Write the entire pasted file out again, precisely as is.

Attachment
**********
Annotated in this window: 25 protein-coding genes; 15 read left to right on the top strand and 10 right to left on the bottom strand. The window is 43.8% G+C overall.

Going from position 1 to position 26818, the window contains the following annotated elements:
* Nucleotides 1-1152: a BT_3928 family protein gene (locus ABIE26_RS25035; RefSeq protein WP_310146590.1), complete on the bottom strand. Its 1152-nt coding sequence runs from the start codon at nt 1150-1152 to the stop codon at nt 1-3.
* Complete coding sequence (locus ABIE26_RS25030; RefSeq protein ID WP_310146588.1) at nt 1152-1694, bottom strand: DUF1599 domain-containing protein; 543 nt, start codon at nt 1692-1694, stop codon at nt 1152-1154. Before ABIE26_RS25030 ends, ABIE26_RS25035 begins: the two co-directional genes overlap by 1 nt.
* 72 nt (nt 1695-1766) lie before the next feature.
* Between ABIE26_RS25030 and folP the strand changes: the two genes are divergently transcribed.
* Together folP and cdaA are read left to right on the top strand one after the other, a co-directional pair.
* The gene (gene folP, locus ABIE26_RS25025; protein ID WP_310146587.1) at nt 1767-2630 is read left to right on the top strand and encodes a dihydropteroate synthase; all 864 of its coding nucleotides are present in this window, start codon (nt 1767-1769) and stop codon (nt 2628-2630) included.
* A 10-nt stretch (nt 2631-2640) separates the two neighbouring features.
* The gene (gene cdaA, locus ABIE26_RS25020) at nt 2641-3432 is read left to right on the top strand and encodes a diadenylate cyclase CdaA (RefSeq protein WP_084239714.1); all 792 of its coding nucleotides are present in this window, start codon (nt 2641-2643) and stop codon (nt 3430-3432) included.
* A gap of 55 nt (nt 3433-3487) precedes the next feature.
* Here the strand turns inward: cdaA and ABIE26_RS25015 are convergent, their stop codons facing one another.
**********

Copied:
Annotated in this window: 25 protein-coding genes; 15 read left to right on the top strand and 10 right to left on the bottom strand. The window is 43.8% G+C overall.

Going from position 1 to position 26818, the window contains the following annotated elements:
* Nucleotides 1-1152: a BT_3928 family protein gene (locus ABIE26_RS25035; RefSeq protein WP_310146590.1), complete on the bottom strand. Its 1152-nt coding sequence runs from the start codon at nt 1150-1152 to the stop codon at nt 1-3.
* Complete coding sequence (locus ABIE26_RS25030; RefSeq protein ID WP_310146588.1) at nt 1152-1694, bottom strand: DUF1599 domain-containing protein; 543 nt, start codon at nt 1692-1694, stop codon at nt 1152-1154. Before ABIE26_RS25030 ends, ABIE26_RS25035 begins: the two co-directional genes overlap by 1 nt.
* 72 nt (nt 1695-1766) lie before the next feature.
* Between ABIE26_RS25030 and folP the strand changes: the two genes are divergently transcribed.
* Together folP and cdaA are read left to right on the top strand one after the other, a co-directional pair.
* The gene (gene folP, locus ABIE26_RS25025; protein ID WP_310146587.1) at nt 1767-2630 is read left to right on the top strand and encodes a dihydropteroate synthase; all 864 of its coding nucleotides are present in this window, start codon (nt 1767-1769) and stop codon (nt 2628-2630) included.
* A 10-nt stretch (nt 2631-2640) separates the two neighbouring features.
* The gene (gene cdaA, locus ABIE26_RS25020) at nt 2641-3432 is read left to right on the top strand and encodes a diadenylate cyclase CdaA (RefSeq protein WP_084239714.1); all 792 of its coding nucleotides are present in this window, start codon (nt 2641-2643) and stop codon (nt 3430-3432) included.
* A gap of 55 nt (nt 3433-3487) precedes the next feature.
* Here the strand turns inward: cdaA and ABIE26_RS25015 are convergent, their stop codons facing one another.